St. Petersburg MuralsDecember 2021
As St. Pete’s murals have multiplied across the city, it seems everyone has a favorite.
Science fiction fan? Get a picture of you and your friends running from the city’s former landmark — an inverted pier — giving chase on spider legs and shooting deadly lasers at tourists. Reminiscent of “War of the Worlds,” the design, painted over an antique Coca-Cola sign, is by the Vitale Brothers. It’s located on the corner of Baum Avenue and Dr. Martin Luther King Jr. Street North.
Science fan without the fiction? Pose beside Carrie Jadus’ portrait of Nikola Tesla, whose inventions often rivaled those of Thomas Edison himself. You can find the mural at 2232 5th Avenue S.
Admirer of Mexican painter Frieda Kahlo? There’s a popular Jennifer Kosharek mural of Frieda’s face in Mural Alley, located downtown behind the stores on the 600 North block of Central Avenue.
The owners of China Finders, located at 2823 Central, hired artist Sarah Sheppard to combine images of the plates and cups found in their store with Johnny Depp’s Mad Hatter and other characters from the 2010 movie “Alice in Wonderland.”
And Big John’s Brake and Alignment auto repair shop, 1210 1st Avenue N., commissioned the Vitale Brothers to paint a caricature of Big John on its metal entry doors. The mural, named “Service with a Smile,” is more overtly commercial than most, but it’s guaranteed to bring a grin.
The growth of the central business district murals dates back to 2010, when major redevelopment plans for the entire 600 block of Central collapsed. Instead, the block became an artists’ colony of sorts, packed with independent galleries, boutiques, and restaurants brought in at deeply discounted rents. In the alley behind the stores, the murals started appearing, each one more colorful, clever, and sometimes funnier than the last.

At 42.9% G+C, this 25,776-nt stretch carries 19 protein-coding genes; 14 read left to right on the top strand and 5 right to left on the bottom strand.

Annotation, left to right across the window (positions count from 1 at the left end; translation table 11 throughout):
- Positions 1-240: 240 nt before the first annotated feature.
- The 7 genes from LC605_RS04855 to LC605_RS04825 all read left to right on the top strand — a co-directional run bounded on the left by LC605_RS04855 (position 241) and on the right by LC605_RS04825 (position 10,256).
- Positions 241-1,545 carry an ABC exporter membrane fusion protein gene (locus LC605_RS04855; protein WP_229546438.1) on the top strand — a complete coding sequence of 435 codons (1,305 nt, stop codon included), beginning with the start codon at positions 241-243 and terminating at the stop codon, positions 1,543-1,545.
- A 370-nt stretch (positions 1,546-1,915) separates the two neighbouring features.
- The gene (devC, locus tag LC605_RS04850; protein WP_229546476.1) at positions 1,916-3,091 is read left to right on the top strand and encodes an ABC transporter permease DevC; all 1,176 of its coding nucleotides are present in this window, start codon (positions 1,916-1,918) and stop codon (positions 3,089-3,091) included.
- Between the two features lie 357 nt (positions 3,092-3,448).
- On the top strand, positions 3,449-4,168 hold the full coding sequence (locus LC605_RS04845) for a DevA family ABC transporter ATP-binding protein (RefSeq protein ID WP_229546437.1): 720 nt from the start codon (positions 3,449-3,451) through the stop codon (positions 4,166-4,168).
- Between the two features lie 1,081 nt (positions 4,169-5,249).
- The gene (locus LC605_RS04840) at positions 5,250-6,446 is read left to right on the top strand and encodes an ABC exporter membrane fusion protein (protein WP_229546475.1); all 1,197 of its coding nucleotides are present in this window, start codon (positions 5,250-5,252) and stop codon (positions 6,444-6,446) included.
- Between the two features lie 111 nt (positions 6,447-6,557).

“All of sudden,” says Diane Shelly, former director of the Florida Craft Art Gallery, “that back alley was such a cool place.”
And in a city of great pop art museums, including The Dali and Chihuly, many refer to the St. Petersburg street art as the city’s outdoor museum.
Every great museum needs a docent, and the Florida Craft Art Gallery, located at 501 Central, offers multiblock walking tours every Saturday morning for $10 per person.
“Everybody does the ‘I’m being eaten by a shark!’ pose behind the State Theater,” Shelly says. “Any evening that you go in the alley, you’ll see people taking pictures, doing wedding shoots, engagement shoots, fashion shoots. It’s pretty amazing what’s happened.”
To see the broadest swath of the city’s outdoor art, you can also hoof it up and down Central Avenue North, starting at the 500 blocks and continuing west to 28th Street, a stretch of about 3 miles. But be aware that not all St. Pete murals are easy to spot from the street. In fact, part of the fun is finding those tucked away in unlikely spaces and walls.